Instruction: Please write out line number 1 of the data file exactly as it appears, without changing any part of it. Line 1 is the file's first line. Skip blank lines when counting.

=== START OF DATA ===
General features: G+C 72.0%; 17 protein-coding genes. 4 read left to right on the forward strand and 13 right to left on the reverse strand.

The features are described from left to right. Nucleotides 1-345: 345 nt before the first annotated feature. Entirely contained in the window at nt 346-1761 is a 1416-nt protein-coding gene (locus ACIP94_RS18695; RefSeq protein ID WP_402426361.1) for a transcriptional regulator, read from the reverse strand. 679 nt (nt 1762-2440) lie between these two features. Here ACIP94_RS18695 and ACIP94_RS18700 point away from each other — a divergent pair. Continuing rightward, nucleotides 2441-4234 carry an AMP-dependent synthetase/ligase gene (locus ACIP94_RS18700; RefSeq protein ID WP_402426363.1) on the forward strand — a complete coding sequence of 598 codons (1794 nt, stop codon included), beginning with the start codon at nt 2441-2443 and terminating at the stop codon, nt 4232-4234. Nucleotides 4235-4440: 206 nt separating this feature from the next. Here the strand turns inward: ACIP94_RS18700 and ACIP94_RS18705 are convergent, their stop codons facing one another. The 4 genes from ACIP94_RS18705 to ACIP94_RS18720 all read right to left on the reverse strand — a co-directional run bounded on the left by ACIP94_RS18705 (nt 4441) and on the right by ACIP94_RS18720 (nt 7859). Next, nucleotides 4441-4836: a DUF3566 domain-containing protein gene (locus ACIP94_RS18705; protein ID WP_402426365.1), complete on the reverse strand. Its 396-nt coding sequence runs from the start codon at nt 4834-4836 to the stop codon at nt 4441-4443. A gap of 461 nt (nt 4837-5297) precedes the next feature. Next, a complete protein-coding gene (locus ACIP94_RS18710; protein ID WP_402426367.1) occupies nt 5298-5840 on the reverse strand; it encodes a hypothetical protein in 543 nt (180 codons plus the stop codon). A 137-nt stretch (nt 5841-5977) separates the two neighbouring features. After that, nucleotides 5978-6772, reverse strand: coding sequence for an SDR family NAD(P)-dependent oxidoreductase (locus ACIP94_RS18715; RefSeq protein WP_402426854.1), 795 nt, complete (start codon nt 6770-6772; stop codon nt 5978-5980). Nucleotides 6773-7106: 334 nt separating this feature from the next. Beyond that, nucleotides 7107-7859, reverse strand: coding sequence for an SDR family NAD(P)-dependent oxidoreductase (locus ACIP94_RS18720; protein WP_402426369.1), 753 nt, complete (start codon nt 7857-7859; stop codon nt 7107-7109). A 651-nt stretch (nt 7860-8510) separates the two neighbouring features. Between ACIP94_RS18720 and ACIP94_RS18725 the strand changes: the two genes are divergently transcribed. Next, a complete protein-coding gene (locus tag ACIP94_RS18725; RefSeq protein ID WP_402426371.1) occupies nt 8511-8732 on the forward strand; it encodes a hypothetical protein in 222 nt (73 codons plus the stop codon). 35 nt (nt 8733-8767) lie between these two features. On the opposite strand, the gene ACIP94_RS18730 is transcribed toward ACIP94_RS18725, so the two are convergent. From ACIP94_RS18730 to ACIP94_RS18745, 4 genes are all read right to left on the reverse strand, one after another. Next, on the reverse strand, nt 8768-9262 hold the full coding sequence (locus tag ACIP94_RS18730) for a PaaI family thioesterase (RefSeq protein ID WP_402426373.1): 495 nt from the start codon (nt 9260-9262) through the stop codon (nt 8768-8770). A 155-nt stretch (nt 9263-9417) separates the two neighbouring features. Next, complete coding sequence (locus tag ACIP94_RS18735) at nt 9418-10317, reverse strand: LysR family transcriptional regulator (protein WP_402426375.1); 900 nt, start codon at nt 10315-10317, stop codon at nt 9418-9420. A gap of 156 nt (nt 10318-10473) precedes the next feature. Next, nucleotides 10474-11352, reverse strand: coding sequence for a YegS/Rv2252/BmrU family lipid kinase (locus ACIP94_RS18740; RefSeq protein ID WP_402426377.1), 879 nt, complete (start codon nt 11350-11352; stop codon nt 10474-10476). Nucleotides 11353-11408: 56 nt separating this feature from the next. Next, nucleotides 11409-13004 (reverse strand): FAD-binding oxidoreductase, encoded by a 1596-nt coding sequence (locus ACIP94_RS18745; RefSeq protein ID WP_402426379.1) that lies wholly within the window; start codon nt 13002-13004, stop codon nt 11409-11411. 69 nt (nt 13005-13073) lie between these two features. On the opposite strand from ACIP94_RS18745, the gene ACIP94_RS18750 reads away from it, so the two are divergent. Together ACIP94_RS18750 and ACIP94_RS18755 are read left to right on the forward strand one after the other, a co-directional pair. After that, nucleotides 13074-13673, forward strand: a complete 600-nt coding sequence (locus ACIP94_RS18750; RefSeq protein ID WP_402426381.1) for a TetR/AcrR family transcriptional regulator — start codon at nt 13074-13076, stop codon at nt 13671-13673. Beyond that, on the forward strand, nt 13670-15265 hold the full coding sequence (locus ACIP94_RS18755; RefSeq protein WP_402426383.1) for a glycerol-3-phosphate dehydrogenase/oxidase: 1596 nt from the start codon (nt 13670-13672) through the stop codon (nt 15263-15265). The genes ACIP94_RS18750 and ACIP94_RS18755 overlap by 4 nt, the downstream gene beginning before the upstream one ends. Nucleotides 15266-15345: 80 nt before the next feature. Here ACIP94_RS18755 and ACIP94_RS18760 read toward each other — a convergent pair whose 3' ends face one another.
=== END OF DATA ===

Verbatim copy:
General features: G+C 72.0%; 17 protein-coding genes. 4 read left to right on the forward strand and 13 right to left on the reverse strand.